Soundtracks

O Tannenbaum
(uncredited)
Traditional tune, lyrics by Ernst Anschütz
See more »

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User Reviews

 
More recruits for the butcher brigade.
3 January 2012 | by SpikeopathSee all my reviews

Kansas Raiders is directed by Ray Enright and written by Robert Richards. It stars Audie Murphy, Brian Donlevy, Marguerite Chapman, Scott Brady and Tony Curtis. A Technicolor production, music is by Milton Rosen and cinematography by Irving Glassberg. Plot has it that the James and Younger Brothers along with Kit Dalton, join Quantrill's Raiders after witnessing at first hand Redleg atrocities. However, after believing they would be fighting soldiers for the war effort, the men find themselves participating in equally worse war crimes. Something that deeply affects the young Jesse James.

OK, it's very fanciful in its telling of a bitter and sad period of American history. Facts of the period and the characters are jettisoned in favour of making an exciting 1950 Oater. Any hope of a depth strewn historical take on William Quantrill's Raiders will lead to disappointment, something that is all too evident with many of the venomous reviews of the film out in internet world. Yet judged on its own unfussy entertaining terms, film scores high for the casual Western fan as shoot-outs, knife fights and stand-offs keep the film perky.

The ominous black flag of Quantrill.

As a story the film provides enough of an edge to make its point, we are left in no doubt about the "atrocity exhibition" dealt out by Quantrill's Raiders. There's also a neat thread within about the corruption of youth. Yes, for sure it's a picture low on accuracy, but it doesn't soft soap the subject to hand. This is a 1950 production after all and the makers at least manage to leave us in no doubt about the nature of the crimes committed by certain factions in the Civil War. In fact a couple of scenes really leave indelible images, and from an action viewpoint the "sacking of Lawrence" is excellent in construction and impact garnered.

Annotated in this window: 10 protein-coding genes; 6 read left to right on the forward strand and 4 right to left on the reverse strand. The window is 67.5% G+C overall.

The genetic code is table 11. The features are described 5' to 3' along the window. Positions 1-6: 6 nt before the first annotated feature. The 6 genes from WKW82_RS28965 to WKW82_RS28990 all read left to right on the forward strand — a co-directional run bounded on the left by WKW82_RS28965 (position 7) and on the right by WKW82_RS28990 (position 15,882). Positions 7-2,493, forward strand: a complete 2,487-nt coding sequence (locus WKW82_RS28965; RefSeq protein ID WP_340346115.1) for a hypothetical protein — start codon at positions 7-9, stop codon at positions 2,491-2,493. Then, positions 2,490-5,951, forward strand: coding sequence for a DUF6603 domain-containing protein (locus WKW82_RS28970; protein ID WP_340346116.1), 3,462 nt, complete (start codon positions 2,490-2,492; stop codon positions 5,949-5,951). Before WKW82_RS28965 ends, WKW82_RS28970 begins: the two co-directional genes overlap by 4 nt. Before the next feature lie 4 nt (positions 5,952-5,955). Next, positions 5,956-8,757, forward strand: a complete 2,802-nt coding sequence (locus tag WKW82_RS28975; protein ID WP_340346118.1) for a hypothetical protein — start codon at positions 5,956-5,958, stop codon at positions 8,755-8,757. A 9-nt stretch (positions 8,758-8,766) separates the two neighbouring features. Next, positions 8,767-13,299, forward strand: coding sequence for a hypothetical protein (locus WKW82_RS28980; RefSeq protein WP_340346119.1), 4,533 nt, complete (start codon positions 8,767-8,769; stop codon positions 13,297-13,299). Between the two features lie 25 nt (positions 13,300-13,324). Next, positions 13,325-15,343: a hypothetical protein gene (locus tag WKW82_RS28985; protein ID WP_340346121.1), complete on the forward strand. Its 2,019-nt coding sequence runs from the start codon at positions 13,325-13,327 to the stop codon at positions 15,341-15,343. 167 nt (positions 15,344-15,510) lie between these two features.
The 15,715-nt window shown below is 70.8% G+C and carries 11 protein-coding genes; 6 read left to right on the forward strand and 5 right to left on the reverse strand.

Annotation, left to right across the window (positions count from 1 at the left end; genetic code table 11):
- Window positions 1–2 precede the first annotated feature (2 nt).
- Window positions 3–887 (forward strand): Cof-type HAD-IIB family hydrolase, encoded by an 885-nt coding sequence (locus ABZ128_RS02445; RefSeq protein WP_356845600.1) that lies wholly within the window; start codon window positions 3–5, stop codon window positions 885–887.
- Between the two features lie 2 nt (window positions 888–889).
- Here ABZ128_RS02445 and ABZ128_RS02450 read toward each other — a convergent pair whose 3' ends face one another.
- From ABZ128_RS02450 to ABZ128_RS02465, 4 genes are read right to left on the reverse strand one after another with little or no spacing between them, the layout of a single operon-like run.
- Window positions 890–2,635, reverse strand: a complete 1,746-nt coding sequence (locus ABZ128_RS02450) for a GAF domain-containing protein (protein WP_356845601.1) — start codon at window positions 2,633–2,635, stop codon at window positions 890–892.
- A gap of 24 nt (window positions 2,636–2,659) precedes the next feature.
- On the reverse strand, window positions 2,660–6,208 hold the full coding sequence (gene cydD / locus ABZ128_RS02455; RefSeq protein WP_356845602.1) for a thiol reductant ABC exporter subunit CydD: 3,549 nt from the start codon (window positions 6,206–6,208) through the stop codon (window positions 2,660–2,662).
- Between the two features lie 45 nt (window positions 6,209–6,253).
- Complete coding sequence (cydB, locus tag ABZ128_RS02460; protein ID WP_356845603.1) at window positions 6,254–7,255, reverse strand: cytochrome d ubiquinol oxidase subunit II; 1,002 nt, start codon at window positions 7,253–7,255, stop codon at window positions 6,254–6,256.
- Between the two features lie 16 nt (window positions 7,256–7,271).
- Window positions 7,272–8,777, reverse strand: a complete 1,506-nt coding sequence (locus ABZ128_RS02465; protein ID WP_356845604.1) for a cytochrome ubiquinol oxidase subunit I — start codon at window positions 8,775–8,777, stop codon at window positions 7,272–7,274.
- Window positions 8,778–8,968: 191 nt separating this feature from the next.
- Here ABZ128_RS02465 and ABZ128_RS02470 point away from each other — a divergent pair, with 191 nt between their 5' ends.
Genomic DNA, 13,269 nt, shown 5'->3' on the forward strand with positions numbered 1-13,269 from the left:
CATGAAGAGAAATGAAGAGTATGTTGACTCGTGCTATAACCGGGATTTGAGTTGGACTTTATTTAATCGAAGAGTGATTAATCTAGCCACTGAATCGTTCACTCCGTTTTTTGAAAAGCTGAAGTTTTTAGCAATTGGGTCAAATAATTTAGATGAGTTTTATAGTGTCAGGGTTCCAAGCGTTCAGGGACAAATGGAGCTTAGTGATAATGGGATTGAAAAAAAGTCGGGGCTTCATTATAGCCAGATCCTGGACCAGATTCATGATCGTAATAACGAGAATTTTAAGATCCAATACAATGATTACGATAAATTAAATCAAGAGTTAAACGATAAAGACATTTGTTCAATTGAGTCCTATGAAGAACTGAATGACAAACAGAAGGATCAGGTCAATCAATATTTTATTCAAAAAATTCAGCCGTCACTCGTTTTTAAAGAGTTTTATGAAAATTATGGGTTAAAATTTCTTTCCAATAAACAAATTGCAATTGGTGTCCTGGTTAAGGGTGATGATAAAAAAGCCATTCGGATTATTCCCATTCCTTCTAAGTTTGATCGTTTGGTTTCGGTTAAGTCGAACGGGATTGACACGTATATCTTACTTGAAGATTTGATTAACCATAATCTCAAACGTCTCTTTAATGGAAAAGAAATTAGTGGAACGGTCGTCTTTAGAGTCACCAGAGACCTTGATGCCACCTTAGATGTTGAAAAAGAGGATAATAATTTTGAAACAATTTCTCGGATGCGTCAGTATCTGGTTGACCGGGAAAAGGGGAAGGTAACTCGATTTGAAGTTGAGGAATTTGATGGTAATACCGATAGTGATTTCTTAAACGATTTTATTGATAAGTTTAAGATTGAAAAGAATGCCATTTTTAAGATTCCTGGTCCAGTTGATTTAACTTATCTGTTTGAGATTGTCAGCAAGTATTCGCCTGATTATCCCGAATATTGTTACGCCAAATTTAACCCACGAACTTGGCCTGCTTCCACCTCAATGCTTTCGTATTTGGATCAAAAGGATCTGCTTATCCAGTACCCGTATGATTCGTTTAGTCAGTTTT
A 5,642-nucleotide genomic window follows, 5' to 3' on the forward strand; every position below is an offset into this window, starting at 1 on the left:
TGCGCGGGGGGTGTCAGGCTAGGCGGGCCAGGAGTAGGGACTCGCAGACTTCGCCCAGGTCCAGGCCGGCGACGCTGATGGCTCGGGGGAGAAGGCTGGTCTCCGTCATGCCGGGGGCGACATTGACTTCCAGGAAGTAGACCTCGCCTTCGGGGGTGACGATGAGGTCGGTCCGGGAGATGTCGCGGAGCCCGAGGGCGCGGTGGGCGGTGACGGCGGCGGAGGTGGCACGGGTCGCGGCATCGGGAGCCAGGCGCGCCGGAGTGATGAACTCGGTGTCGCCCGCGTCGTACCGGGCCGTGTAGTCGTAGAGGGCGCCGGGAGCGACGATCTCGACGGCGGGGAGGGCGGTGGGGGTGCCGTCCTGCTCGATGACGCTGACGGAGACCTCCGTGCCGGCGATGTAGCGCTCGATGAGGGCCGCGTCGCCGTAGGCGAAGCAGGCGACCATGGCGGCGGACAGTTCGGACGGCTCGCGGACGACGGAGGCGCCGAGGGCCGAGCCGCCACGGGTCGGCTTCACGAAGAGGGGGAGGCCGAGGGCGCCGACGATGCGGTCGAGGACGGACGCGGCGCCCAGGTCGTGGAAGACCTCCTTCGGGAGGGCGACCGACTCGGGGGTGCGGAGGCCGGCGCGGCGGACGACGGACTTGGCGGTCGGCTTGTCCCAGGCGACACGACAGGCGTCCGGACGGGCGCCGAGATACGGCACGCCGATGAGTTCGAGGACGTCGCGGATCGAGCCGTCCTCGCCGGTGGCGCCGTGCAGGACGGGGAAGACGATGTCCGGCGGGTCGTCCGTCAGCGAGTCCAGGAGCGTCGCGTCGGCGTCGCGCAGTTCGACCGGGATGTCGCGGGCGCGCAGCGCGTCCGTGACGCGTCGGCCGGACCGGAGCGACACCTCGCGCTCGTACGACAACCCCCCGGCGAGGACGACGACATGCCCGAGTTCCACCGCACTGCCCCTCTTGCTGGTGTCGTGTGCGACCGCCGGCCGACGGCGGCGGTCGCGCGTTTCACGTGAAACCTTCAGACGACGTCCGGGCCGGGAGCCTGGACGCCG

Production wise it's also good value, Glassberg's Technicolor photography is gorgeous, not just for the Garner Valley and Kanab locations, but also for bringing out the quality of the set decoration (Russell A. Gausman/Ruby R. Levitt) and Bill Thomas' costuming. Cast are fine without pulling up any trees. Donlevy is the class act on show, but here as Quantrill he gets by on presence alone, the absence of outright character nastiness is sadly felt. The latter of which, however, is provided by the solid Brady as Bill Anderson. Murphy as young Jesse James has youthful exuberance and bravado down pat, while Curtis as Kit Dalton is enjoyable in amongst the five group dynamic. Marguerite Chapman (Coroner Creek) as Kate Clarke (Quantrill's girl) has the tough task of playing the sole female in the film, and although well older than the character in real life, she does a nice line in sexy and wise older woman for the scenes shared with Murphy's James. 7/10